By Richard Pelfrey

Before I even knew the story behind it, I thought it was a cool line : “the prodigal son returns”. I’d get the image of this weary dude coming back home dusty from the road and receiving all sorts of glory. In a way I was right. The son did return, and he did receive glory, gifts, and even praise. But it wasn’t till recently that I knew what he was returning from. And it’s been problematic for me recently.

Come to find out, prodigal means wasteful or “wastefully extravagant”. So here’s a guy who grew up privileged. He has one older brother and their father is successful. He, in the arrogance and delusion of his youth, decides to take his inheritance early and lite out for the territories. He’s gonna see the world, do it his way, and make it. Take life by the horns, do it his way, and return successful. But, alas, it turns out he knows a lot less about the world and himself than he thought, and after an introduction to the harsh reality of the world he returns broken, ashamed, hungry and penniless. He has wasted his inheritance and returns home not triumphant, but defeated. He plans to beg for a job and instead is given the seat of honor.

This sounds like a pretty good deal, doesn’t it? Jesus seems to say I can go out and waste time, money, integrity, values, whatever…I can go out and blow everything I’ve got, go have a blast, and then be praised when I return broke. But what about dude’s brother? He stayed at home, probably working double to pick up his sibling’s slack. He didn’t have any of the extravagant fun that his brother must have had. He was stuck with Dad while brother was partying with prostitutes. And then he just wanders back onto the ranch and is welcomed with a feast and nice stuff?

But, Jesus explains through this parable, it’s OK. You see, the kid’s father has unconditional love for him. The father doesn’t care about the wasted money or the terrible decisions, he cares about his boy’s life. And so, our prodigal child is greeted with cries of exaltation and tears of joy. Welcomed back with open arms and even given the seat of honor.

It makes me wonder how my Sister must feel when I, having wasted years and causing stress and heartache to our parents and squandering all my stuff, reappear. In the past they’ve been like the Dad in this story, welcoming me back with open arms. Oblivious to where I’ve been or what I’ve been doing because of their simple joy to see me at home.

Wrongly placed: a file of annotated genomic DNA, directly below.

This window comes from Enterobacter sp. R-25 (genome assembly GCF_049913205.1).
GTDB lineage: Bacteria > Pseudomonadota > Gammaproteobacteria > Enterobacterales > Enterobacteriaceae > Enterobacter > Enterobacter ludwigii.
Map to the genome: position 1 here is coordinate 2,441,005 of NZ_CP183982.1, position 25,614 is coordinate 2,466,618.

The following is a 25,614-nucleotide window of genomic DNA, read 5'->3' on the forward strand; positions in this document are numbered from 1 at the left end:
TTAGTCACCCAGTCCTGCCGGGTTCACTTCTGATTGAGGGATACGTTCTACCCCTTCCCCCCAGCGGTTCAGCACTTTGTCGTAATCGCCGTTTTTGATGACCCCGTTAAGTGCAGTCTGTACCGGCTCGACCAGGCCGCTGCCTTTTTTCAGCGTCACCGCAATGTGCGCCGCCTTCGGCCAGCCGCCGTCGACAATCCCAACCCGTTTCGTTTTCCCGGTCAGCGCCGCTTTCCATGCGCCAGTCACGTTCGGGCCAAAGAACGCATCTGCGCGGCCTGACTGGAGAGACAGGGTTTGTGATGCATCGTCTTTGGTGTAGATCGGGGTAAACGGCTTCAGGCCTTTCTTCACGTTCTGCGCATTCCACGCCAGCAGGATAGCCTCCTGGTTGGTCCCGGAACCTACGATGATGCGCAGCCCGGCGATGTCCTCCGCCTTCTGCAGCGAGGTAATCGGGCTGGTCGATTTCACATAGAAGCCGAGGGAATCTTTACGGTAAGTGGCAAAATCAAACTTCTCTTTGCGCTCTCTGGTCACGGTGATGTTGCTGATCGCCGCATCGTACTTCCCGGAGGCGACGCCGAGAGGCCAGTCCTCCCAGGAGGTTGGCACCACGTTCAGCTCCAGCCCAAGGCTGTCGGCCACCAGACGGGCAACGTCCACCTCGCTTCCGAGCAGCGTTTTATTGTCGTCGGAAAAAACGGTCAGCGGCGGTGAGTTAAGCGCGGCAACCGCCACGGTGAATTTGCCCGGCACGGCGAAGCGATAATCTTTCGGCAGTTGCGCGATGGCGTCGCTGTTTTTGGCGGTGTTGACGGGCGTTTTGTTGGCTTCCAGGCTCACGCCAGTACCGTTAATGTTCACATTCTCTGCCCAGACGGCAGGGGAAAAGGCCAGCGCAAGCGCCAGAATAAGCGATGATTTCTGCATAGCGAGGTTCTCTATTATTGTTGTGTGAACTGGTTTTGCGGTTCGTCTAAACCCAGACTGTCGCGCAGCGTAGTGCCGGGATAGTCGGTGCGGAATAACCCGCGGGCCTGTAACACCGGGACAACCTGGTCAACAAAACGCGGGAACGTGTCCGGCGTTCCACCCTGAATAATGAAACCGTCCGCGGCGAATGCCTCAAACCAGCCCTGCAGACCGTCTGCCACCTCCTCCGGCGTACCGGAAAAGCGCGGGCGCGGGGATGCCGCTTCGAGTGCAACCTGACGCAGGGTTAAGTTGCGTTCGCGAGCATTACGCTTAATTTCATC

I wonder what it feels like for “Church people”?. To grow up in church, follow all the rules, not get trapped in worldly pleasures, etc…to try hard all your life to be righteous and then be expected to welcome in with hugs and excitement and honor people who’ve been prodigal for ten, twenty, thirty years. People like me, who turned their backs and lived it up out in the world for years until, after they had nothing left, came back begging. I’d be upset, not happy. It’s not fair. I wonder if my little sister is angry at me for being so selfish all those years? I wonder how many people in our Church today justifiably resent those who get saved from years of deliberate sinfulness and are welcomed into the kingdom just the same, but with pomp and praise?

I know that the moral of God’s prodigal son story isn’t “life is unfair, deal with it”. He left that lesson for my earthly father to teach me – over and over again. No, I think it’s got a different meaning depending on what side of the deal you are on. So really for me the lesson has changed since I first read it.

At first, as a man who had wasted all his blessings and had nothing left but stories – it gave me the hope that I could come back and be loved no matter how far down I had sunk or for how long. God, like the father in the story, isn’t very concerned with what we’ve done. He’s only joyous that we’ve lived through our wastefullness and decided to come into relationship with Him. There’s nothing too nasty that we can do, there’s no “point of no return”. If we want the love, it is there waiting patiently, free of judgment. It is unconditional, just like my parents’ love.

Now, as a traveler of the narrow road, I’m called to be accepting just as others (and God) were of me. There should not be any animosity, jealousy or resentment. Only joy. If there is, I have a chance to grow. God gives me the opportunity to love like Him, and accept anyone who has stepped off the broad road and wants to give this thing a go. It is an opportunity to live and not judge, and to share the gospel just as he commanded. Without this, our Church would stagnate and die. We are nothing without our love, unconditional and all-encompassing. This is what saves people, and what keeps the saved in the will of God.


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